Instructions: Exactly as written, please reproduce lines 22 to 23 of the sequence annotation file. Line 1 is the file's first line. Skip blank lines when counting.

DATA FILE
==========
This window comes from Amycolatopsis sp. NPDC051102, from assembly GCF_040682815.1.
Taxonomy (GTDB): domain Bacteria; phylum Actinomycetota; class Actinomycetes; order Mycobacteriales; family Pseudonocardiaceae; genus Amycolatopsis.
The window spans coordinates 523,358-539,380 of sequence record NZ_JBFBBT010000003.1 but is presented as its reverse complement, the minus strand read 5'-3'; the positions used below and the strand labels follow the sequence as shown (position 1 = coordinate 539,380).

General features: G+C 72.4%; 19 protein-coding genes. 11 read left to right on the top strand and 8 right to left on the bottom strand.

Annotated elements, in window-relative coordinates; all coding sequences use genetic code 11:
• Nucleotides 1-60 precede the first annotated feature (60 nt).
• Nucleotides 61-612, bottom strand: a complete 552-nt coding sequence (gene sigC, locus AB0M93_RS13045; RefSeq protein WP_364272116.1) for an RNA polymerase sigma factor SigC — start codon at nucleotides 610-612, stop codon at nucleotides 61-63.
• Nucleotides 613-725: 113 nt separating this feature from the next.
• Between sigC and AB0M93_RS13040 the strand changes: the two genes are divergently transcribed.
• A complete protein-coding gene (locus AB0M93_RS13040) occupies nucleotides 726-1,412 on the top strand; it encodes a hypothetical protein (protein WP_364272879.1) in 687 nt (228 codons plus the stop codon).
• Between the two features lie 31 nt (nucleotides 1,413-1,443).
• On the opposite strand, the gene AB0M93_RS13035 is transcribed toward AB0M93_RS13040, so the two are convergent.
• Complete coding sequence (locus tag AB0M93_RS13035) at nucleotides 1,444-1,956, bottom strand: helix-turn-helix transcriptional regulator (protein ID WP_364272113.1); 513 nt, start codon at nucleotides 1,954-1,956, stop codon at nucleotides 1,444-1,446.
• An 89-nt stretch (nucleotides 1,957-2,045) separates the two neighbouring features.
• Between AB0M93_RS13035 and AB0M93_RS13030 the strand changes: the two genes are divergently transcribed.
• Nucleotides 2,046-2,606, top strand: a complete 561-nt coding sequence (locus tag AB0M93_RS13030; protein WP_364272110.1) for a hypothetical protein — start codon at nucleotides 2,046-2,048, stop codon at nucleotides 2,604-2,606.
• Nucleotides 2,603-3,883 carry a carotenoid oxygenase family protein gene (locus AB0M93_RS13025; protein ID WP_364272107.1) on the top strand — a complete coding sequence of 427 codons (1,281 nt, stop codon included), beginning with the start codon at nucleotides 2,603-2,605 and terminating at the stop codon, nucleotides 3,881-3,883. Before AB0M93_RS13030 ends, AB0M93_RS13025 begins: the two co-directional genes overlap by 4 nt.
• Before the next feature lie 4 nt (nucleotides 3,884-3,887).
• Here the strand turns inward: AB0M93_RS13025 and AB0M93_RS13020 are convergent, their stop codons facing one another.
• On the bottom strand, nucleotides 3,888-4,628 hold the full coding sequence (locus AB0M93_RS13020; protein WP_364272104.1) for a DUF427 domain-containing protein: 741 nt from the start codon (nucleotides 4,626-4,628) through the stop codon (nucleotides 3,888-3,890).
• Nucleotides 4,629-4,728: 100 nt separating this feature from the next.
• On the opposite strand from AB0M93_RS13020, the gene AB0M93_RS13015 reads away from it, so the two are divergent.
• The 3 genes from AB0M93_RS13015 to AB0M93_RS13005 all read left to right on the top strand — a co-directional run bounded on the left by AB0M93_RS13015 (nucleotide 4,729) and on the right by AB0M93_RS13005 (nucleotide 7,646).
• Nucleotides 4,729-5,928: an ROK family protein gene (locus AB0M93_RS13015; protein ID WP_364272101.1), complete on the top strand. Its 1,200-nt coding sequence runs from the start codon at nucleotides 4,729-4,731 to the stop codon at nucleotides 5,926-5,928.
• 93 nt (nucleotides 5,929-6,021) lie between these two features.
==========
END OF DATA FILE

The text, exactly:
• On the opposite strand from AB0M93_RS13020, the gene AB0M93_RS13015 reads away from it, so the two are divergent.
• The 3 genes from AB0M93_RS13015 to AB0M93_RS13005 all read left to right on the top strand — a co-directional run bounded on the left by AB0M93_RS13015 (nucleotide 4,729) and on the right by AB0M93_RS13005 (nucleotide 7,646).